“To engineer is human,” declared Henry Petroski (St. Martin's Press, 1985). JMD is an engineering journal. Therefore, one might think, JMD must be about humans. Is it now? For sure, authors, reviewers and readers are human, as we often have occasion to reflect upon. Well, what about content?
One of my graduate school mentors was the late Professor Ernest Gunther Chilton. Ernie was Stephen Timoshenko's last Ph.D. student and no technical slouch, but in his later years when I met him his energies were elsewhere: His book Design: Serving the Needs of Man (Macmillan, 1974) is an introductory engineering text that I still find relevant today. Ernie might have changed the title a bit, saying “Humans” rather than “Man,” or in these wealthier days he might have said “the Needs and Wants of Mankind.” So I checked a bit and found that the vision statement for ASME states: “ASME will be the essential resource for mechanical engineers and other technical professionals throughout the world for solutions that benefit humankind.” Then I checked a bit more to see what I would find that might explicitly follow this vision. Out of 101,605 ASME online articles, 1827 contained the word “human,” 102 the word “bio,” 78 the word “cognitive,” 37 the words “human factors,” and 4 the word “humankind.” It is an easy game and we can argue about these numbers, like we do about journal citation counting, but the point is, there are few ASME articles relating to the ASME vision explicitly.
I then looked at the purpose and scope of the 26 ASME Transactions Journals. Humans as physical entities are studied, as expected, in the Journal of Biomechanical Engineering, the Journal of Medical Devices, and a bit in the Journal of Nanotechnology in Engineering and Medicine. The Journal of Energy Resources Technology states that discussion papers addressing policy or regulatory issues that affect energy resources also fall within its scope. The Journal of Computing and Information Science in Engineering has actually more content related to humans but it tends to be hidden in words like internet-aided design, manufacturing and commerce, knowledge-intensive CAD, or creative IT.
Our own JMD appears more explicitly interested in humans beyond their physical instantiations, stating topics like creativity in design and decision analysis, design cognition, integration of engineering design with market, economic, and aesthetic considerations, or design education. But then, design automation seems to aim at removing the humans from the process altogether.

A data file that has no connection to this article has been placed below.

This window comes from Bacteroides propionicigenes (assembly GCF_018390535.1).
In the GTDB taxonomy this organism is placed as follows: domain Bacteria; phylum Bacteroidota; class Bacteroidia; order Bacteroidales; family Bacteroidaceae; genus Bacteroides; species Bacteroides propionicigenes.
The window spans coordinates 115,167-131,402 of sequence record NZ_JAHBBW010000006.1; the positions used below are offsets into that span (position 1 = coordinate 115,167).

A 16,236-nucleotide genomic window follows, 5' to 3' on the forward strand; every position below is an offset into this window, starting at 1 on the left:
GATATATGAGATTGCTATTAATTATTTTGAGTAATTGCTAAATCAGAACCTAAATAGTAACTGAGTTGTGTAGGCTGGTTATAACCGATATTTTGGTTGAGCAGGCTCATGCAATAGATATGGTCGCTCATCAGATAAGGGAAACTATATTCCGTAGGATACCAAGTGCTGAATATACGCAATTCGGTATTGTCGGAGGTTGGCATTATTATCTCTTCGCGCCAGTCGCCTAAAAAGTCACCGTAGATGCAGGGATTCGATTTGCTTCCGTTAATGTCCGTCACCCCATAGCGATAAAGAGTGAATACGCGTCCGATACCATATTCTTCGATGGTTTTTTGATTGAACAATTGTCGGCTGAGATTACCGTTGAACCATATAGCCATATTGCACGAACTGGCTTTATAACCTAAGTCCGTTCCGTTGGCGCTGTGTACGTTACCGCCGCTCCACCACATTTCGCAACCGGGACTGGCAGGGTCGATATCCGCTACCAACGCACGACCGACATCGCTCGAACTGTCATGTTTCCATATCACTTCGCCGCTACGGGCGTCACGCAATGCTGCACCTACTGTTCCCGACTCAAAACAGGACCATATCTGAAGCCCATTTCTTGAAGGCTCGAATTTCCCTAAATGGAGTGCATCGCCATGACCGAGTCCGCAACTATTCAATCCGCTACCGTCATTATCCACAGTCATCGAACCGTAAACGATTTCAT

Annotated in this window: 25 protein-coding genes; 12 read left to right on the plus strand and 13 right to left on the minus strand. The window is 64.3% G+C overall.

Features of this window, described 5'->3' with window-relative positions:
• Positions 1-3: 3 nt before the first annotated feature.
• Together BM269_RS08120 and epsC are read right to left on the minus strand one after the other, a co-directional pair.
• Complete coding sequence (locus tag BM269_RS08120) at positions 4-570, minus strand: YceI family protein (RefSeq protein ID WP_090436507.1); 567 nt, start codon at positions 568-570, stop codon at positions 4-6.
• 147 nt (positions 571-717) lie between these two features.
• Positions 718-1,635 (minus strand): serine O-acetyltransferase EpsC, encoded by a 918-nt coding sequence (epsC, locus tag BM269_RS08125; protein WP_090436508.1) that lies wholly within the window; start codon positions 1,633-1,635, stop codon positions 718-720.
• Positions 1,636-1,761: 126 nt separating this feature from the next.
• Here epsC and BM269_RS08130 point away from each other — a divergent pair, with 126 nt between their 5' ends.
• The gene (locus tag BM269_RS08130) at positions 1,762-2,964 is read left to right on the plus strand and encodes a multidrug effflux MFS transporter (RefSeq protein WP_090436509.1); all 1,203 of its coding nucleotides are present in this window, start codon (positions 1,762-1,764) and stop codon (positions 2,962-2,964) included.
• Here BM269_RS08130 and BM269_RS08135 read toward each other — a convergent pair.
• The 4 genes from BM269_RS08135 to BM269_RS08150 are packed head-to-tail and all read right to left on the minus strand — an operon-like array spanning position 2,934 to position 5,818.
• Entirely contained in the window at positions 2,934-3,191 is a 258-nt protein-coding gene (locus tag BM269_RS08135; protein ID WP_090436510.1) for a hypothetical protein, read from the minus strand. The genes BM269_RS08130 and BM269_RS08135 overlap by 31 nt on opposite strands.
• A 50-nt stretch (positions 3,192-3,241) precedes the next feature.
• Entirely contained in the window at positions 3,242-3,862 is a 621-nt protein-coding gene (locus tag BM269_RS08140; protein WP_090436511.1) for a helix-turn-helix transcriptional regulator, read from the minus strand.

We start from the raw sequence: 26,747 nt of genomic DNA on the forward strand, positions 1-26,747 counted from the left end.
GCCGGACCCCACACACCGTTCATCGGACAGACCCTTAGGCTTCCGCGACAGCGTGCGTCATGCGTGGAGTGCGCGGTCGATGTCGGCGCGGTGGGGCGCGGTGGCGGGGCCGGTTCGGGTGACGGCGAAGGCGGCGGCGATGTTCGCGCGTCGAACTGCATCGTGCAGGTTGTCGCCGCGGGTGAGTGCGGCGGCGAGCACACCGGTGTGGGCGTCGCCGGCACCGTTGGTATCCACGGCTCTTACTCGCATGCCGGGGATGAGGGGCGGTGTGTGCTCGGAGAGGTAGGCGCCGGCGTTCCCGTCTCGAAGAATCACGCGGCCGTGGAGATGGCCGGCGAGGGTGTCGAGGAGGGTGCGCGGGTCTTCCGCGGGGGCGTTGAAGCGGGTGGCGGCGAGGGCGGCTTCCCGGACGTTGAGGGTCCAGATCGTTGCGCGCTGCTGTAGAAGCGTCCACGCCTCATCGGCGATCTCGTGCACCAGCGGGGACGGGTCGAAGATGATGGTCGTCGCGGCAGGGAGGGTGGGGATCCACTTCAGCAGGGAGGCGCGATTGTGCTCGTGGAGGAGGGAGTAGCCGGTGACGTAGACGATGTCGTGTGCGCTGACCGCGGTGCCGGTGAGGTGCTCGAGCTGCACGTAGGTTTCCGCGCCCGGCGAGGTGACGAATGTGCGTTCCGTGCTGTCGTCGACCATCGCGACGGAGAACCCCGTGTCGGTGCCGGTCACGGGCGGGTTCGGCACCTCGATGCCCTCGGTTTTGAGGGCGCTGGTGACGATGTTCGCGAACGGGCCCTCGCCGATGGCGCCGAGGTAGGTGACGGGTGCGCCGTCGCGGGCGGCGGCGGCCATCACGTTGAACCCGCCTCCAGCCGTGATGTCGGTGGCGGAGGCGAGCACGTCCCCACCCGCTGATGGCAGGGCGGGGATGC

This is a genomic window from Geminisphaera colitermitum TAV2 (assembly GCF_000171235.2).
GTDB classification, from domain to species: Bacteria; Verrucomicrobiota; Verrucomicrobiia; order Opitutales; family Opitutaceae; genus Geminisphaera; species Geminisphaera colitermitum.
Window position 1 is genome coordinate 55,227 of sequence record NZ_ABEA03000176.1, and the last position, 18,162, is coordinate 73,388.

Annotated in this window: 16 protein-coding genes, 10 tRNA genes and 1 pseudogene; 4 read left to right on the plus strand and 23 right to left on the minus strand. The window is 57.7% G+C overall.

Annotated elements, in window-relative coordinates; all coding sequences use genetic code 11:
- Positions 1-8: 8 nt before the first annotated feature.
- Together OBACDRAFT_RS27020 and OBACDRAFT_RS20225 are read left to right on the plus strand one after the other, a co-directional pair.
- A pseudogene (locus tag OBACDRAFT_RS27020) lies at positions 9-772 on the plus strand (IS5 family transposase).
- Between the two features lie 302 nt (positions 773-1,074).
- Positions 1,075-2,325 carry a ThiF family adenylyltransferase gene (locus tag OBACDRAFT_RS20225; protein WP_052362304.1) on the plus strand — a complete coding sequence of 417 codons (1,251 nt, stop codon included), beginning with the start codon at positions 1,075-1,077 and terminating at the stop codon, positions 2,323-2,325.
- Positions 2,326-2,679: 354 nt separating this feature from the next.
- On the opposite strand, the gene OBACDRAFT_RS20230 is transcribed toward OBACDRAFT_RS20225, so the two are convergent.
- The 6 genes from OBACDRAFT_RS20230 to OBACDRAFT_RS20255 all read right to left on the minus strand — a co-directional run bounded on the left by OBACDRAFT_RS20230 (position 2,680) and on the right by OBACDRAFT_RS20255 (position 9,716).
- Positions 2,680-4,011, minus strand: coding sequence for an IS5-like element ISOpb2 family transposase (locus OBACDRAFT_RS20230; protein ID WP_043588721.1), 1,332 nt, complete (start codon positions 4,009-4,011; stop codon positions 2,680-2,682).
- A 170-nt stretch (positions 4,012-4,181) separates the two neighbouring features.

My perception in my earlier days in the profession was that as we get old or into retirement we get interested in humans because, among other things, we have lost the sharp edge of our thinking and are getting a bit fuzzy—conveniently studying fuzzy humans, in contrast to crisp machines. Yet, in the ensuing years I met many very crisp thinkers studying humans and their behavior individually and collectively. Almost none of them are engineers. This makes sense. Engineers are not educated to study humans, except in some specific circumstances, like human factors or bioengineering. Humans are messy and unpredictable. On the other hand, nature must have appeared just so to early humans. Engineers have used the physical sciences to their advantage to build technologies that do serve humankind. Perhaps engineers must now also use the behavioral and social sciences to build technologies that serve humankind. Indeed, some engineers do just that. They also collaborate with the scientists from these other disciplines to maintain research rigor. I just do not see things happen the other way around: social scientists building machines; although, social networking software comes close.
In many ways, bringing the humans explicitly within design research brings along another level of complexity that many of us would rather avoid. Despite occasional stereotyping, mechanical engineers have been quite open to exploring the human-induced complexity in design—the human dimension of design. Whether we think about humans as designers, humans as users of designed artifacts, collections of humans interacting with technology, or humans as inspirations for design, it is clear to me that mechanical engineers, and JMD, have a role that we must play.
Some good mechanical engineering sense can go a long way toward a more productive and rational discourse in serving the needs, and wants, of humankind.